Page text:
Vice President Kamala Harris visits Connecticut ahead of key midterms

In a trip to Connecticut on Wednesday, Vice President Kamala Harris issued a dire warning about abortion access. The visit was part rallying cry and part campaign event for Rep. Jahana Hayes, the most vulnerable of the state’s five congressional Democrats.
The event at Central Connecticut State University was billed as a “roundtable,” but the political undertones were clear.
"This is not a political event, but it is a fact that in 34 days there is a midterm coming up,” she said.
Harris warned that a Republican majority in Congress could lead to a national abortion ban. Since the U.S. Supreme Court overturned Roe v. Wade this summer, about half the states have banned or severely restricted the procedure.
Hayes said other rights could be in jeopardy too.
“This ruling did not only have implications for abortion access, but for the right to contraceptives and the legality of same-sex and interracial marriages,” she said.
Hayes is facing a tough reelection fight against GOP former state Sen. George Logan, who’s well-funded. Her 5th Congresional District is historically a swing seat, but it hasn’t elected a Republican since 2004.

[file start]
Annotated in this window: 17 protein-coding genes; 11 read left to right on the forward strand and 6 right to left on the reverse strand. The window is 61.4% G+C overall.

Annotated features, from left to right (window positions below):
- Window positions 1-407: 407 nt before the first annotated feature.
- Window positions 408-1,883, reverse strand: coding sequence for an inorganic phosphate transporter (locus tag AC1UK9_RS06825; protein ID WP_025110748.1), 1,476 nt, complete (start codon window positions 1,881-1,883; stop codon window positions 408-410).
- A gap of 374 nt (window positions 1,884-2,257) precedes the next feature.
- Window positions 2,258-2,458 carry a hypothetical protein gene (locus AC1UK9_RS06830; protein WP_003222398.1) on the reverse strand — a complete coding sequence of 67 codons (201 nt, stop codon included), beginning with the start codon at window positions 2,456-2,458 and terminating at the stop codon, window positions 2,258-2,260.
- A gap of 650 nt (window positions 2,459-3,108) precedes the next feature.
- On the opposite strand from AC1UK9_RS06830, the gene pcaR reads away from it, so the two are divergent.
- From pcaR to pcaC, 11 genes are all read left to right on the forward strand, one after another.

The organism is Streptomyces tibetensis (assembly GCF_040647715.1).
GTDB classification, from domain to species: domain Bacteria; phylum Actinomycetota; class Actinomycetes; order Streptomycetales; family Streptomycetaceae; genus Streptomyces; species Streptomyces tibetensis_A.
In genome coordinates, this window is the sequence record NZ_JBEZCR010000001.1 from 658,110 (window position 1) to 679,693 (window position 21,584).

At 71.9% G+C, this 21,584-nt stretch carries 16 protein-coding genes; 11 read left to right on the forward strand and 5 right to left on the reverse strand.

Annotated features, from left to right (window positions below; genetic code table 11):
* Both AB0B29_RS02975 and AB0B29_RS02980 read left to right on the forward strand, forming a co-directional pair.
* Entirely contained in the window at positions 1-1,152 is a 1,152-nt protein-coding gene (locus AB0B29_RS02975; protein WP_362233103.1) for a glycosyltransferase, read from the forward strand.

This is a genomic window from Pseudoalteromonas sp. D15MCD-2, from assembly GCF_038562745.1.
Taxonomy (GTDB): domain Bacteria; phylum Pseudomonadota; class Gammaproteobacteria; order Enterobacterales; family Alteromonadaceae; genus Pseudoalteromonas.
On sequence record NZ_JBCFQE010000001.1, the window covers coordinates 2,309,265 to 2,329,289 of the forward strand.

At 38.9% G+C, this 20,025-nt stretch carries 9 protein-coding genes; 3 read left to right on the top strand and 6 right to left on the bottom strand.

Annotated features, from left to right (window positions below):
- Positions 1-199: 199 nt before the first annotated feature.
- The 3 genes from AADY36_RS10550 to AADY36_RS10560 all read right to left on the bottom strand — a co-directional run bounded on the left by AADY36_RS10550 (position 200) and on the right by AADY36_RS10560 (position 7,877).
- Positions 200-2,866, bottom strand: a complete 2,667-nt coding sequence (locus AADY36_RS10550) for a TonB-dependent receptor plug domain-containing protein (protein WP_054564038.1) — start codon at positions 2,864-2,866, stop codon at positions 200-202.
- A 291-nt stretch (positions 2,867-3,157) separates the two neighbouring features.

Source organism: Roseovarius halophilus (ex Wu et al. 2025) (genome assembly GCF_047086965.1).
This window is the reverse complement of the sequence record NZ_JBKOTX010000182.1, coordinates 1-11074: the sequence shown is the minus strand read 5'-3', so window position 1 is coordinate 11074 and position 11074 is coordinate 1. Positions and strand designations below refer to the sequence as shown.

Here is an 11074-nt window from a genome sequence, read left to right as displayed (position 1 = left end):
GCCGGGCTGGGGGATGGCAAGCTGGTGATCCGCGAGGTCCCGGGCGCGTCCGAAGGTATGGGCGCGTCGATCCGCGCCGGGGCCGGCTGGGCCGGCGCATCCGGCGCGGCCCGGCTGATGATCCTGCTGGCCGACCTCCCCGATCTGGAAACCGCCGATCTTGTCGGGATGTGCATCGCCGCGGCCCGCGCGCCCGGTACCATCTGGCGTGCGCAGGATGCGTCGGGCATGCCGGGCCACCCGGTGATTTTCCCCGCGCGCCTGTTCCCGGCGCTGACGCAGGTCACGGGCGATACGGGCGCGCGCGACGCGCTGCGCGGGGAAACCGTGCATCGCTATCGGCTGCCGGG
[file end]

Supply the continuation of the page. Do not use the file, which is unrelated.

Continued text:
FiveThirtyEight still favors Hayes to win, but Politico just moved the race from "lean Democratic" to a "toss up."
Outside the event, roughly 200 protesters gathered. Some oppose abortion.
"I'm pro-life, and this is, to me, the most serious issue in our country,” said Louise Cody of New Britain.
Others were Logan supporters who said Democrats need to shift their focus to other issues.
"We've had enough,” said protester Colleen Dabkowski. “We're paying high taxes, crime rate is high."
Connecticut Republican Party chairman Ben Proto predicted Harris' visit could backfire.
"What's foremost on the minds of people in the state of Connecticut is how they're going to pay their bills this month, and how the Biden-Harris administration has destroyed our economy,” he said.
Abortion access has helped give Gov. Ned Lamont and Sen. Richard Blumenthal double-digit leads, with huge advantages among women.
Back inside, the vice president became emotional talking about reproductive rights.
"I have an 81-year-old mother-in-law -- Doug's mother,” she said. “Ella, our daughter, will have fewer rights than my mother-in-law.”